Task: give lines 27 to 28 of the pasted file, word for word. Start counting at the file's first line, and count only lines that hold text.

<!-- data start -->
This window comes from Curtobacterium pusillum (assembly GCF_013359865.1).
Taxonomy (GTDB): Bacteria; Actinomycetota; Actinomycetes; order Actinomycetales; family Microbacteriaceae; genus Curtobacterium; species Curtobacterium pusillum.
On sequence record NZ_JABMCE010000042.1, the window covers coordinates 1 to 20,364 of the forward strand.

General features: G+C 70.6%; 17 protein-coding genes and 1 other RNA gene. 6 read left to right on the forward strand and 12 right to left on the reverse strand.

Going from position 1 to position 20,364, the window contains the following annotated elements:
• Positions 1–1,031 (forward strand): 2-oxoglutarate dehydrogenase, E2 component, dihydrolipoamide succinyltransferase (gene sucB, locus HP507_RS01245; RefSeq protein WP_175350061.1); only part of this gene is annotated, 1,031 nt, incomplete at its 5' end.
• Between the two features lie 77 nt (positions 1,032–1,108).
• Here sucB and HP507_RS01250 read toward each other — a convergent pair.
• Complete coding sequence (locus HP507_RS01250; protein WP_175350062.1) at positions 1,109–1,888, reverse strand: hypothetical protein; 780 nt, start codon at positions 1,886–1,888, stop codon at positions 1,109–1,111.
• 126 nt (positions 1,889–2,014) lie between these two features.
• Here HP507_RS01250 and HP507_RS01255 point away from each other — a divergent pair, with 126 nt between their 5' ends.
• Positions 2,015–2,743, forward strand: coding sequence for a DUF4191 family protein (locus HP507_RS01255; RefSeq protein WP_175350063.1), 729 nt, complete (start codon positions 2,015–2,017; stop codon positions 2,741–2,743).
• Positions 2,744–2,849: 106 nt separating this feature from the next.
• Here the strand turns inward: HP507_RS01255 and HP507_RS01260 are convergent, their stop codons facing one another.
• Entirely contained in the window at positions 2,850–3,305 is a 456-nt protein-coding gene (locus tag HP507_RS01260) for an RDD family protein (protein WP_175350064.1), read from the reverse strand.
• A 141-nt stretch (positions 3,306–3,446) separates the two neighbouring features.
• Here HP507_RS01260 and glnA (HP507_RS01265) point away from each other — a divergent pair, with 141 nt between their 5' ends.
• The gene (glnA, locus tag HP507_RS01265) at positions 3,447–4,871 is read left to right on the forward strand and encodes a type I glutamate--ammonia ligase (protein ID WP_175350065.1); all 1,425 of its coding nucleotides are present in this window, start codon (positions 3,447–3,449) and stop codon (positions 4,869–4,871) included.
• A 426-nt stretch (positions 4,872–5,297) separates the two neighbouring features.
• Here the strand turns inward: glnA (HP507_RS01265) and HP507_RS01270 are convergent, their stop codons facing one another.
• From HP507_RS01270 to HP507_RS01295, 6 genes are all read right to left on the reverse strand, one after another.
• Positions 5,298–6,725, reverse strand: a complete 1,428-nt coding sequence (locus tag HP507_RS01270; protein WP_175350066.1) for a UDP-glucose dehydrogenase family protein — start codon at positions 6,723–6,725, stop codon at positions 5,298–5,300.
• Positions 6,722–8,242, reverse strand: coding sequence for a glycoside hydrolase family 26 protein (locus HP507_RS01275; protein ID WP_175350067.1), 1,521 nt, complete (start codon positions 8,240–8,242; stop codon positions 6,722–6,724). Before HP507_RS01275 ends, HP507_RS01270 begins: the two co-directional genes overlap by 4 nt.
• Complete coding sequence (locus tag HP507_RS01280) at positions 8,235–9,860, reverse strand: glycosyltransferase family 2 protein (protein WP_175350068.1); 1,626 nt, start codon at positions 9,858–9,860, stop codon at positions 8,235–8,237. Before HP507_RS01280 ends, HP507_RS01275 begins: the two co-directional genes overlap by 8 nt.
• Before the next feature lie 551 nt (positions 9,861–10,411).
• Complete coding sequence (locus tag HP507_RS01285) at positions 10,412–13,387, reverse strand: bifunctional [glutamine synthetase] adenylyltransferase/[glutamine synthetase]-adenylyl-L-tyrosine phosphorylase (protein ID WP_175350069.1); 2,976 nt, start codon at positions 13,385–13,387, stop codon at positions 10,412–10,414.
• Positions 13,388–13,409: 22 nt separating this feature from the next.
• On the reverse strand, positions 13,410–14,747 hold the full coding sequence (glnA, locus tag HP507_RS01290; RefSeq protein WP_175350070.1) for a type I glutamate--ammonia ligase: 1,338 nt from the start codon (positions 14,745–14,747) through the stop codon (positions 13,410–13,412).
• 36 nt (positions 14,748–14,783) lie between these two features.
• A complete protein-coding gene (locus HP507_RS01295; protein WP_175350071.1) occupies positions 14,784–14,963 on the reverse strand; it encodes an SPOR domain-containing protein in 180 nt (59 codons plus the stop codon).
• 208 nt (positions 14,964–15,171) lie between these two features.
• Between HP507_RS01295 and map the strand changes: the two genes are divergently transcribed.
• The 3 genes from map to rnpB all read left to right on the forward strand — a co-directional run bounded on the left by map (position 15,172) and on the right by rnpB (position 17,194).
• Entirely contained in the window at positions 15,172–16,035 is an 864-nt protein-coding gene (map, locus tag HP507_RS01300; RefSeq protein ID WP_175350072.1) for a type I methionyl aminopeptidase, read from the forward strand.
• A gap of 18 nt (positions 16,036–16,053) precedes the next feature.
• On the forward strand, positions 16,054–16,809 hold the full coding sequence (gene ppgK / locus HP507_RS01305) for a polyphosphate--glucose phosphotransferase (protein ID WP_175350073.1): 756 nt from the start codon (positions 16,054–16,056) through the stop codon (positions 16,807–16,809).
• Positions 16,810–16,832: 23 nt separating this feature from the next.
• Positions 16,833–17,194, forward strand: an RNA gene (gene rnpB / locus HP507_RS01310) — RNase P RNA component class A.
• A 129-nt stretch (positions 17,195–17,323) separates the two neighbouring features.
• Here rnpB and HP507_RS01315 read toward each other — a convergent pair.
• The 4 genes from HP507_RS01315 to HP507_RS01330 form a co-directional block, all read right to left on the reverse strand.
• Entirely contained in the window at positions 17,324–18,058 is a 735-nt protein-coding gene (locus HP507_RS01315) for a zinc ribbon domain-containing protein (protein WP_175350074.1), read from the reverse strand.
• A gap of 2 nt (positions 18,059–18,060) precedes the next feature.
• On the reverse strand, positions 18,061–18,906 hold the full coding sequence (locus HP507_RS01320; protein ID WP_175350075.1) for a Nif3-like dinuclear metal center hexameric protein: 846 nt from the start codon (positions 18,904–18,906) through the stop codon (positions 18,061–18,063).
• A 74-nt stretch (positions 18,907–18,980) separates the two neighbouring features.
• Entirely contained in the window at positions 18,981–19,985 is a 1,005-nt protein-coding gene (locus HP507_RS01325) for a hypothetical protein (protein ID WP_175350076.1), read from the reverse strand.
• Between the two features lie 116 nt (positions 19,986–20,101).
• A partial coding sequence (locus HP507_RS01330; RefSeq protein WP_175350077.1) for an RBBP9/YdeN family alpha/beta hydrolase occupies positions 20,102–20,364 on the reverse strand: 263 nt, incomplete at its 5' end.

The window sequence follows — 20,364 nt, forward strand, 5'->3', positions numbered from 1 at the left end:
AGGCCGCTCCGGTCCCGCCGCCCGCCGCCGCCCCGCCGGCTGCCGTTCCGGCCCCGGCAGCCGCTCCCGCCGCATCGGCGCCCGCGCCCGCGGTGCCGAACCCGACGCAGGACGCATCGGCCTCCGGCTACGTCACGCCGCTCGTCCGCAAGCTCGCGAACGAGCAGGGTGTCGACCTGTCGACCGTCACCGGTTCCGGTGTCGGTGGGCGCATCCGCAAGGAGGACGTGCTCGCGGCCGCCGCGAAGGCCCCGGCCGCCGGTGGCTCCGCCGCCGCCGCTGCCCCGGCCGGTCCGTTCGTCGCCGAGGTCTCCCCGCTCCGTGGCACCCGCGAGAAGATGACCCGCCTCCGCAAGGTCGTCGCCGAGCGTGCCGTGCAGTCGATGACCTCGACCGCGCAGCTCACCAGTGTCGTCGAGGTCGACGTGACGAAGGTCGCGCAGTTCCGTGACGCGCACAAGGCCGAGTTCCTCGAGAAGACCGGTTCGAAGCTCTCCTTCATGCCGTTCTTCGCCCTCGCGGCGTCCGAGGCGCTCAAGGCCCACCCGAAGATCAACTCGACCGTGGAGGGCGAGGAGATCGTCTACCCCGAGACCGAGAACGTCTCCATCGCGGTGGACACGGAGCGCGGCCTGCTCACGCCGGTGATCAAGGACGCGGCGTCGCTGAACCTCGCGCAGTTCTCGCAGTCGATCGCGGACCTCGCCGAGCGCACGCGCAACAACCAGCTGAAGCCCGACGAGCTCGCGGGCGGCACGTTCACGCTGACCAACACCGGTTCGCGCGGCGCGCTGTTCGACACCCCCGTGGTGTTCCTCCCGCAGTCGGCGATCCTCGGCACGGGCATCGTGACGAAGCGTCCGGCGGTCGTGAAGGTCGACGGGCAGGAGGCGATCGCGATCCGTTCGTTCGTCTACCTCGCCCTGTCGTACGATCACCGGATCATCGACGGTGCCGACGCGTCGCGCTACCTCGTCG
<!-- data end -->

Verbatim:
• Positions 13,388–13,409: 22 nt separating this feature from the next.
• On the reverse strand, positions 13,410–14,747 hold the full coding sequence (glnA, locus tag HP507_RS01290; RefSeq protein WP_175350070.1) for a type I glutamate--ammonia ligase: 1,338 nt from the start codon (positions 14,745–14,747) through the stop codon (positions 13,410–13,412).